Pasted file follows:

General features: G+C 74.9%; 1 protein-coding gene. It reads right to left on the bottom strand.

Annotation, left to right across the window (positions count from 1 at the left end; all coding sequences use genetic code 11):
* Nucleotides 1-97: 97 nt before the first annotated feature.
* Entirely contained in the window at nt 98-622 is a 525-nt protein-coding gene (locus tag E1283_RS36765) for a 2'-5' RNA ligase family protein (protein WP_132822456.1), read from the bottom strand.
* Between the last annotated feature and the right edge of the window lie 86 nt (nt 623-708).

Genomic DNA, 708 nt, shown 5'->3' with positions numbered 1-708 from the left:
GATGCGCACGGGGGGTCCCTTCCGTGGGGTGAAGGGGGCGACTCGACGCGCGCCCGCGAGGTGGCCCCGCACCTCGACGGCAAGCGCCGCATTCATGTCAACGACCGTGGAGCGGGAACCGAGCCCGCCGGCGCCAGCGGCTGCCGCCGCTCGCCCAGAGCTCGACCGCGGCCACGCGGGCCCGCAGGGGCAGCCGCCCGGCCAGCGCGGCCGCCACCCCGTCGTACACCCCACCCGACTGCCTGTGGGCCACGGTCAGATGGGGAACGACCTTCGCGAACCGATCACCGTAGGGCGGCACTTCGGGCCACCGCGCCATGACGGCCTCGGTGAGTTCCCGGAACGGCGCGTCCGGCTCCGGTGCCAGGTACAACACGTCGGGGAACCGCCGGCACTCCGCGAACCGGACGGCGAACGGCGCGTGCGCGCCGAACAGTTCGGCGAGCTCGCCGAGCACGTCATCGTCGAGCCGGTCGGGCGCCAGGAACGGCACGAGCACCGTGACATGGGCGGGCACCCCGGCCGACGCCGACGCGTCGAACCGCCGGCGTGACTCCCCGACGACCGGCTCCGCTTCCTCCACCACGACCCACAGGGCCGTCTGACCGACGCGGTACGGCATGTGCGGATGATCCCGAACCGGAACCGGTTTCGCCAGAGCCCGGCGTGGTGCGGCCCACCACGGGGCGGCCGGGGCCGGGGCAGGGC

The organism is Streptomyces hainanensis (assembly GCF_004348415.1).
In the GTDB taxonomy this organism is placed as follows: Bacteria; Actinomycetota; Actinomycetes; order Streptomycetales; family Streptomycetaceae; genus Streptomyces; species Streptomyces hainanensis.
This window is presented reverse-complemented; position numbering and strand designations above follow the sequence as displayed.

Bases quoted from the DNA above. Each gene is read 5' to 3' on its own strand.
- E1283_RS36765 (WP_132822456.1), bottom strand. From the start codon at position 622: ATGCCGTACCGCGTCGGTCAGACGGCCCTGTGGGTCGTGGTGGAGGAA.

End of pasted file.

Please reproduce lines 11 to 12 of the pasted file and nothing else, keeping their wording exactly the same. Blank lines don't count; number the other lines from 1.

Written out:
Bases quoted from the DNA above. Each gene is read 5' to 3' on its own strand.
- E1283_RS36765 (WP_132822456.1), bottom strand. From the start codon at position 622: ATGCCGTACCGCGTCGGTCAGACGGCCCTGTGGGTCGTGGTGGAGGAA.